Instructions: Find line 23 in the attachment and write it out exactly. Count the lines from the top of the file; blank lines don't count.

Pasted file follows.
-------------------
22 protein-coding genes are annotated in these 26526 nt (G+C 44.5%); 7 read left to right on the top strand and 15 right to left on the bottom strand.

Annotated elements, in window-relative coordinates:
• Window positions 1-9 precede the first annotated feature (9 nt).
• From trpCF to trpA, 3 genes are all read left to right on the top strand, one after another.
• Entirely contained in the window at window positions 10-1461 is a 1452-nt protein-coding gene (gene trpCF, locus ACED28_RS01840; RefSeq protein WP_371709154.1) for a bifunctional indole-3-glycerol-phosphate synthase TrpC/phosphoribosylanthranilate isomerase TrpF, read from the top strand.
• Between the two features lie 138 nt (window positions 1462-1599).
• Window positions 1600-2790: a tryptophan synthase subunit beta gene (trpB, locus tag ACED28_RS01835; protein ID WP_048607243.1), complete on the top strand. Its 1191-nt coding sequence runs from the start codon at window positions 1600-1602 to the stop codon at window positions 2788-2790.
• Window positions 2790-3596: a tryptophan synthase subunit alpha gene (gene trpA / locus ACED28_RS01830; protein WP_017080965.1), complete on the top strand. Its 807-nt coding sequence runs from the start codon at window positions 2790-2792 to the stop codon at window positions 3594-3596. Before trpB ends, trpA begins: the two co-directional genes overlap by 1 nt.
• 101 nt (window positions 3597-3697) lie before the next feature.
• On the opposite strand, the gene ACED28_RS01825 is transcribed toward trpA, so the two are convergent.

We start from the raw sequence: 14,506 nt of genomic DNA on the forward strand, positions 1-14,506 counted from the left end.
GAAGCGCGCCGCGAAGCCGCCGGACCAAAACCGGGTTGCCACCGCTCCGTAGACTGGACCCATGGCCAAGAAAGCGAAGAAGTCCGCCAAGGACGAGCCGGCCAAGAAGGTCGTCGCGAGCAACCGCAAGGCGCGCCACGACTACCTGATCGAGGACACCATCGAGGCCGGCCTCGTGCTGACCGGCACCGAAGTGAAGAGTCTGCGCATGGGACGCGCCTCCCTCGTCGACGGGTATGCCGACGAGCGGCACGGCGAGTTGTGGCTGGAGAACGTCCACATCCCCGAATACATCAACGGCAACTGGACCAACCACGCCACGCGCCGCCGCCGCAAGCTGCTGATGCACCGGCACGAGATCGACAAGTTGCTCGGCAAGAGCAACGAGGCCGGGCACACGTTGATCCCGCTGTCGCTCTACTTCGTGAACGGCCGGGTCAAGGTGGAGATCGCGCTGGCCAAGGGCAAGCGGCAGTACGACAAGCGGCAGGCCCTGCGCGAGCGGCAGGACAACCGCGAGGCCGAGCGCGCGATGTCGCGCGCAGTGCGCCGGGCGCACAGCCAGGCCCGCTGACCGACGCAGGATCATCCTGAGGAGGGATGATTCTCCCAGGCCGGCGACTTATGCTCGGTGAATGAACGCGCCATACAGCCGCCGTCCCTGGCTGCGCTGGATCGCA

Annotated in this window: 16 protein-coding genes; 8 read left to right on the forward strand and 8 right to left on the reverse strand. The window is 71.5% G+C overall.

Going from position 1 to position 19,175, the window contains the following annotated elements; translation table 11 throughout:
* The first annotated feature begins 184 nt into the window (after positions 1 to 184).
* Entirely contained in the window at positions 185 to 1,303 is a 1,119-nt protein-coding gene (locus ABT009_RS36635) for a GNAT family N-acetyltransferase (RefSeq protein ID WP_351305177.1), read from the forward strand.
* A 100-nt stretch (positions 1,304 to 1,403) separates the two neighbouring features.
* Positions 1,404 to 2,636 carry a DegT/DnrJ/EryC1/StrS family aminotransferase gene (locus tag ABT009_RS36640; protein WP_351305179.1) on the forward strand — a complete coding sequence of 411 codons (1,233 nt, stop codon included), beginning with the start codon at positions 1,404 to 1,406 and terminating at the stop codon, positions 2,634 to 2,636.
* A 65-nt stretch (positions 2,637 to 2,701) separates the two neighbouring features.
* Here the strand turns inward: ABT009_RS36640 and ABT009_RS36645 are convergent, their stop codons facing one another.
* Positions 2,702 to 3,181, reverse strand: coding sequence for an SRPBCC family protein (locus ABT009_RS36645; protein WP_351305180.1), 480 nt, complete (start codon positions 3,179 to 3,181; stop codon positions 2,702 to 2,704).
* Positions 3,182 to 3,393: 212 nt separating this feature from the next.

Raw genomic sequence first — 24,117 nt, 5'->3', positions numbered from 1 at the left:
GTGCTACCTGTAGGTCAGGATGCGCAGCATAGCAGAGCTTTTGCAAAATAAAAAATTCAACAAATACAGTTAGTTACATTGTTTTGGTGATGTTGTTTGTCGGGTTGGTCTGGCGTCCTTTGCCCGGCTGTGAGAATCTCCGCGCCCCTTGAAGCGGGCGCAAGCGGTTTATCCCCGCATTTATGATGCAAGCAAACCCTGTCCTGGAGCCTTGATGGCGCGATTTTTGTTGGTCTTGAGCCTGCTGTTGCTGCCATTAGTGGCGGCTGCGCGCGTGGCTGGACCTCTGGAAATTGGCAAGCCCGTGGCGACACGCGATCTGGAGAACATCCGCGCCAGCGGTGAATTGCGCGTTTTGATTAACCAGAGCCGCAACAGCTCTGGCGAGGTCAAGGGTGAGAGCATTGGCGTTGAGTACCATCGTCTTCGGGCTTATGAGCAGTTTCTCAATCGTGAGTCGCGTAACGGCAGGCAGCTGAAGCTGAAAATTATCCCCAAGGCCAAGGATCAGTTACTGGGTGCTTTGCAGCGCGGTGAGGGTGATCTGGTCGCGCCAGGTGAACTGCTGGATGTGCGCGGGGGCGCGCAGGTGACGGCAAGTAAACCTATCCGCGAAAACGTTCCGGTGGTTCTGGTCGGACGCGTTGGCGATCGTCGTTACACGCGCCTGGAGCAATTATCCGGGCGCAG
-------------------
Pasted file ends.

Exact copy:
Raw genomic sequence first — 24,117 nt, 5'->3', positions numbered from 1 at the left: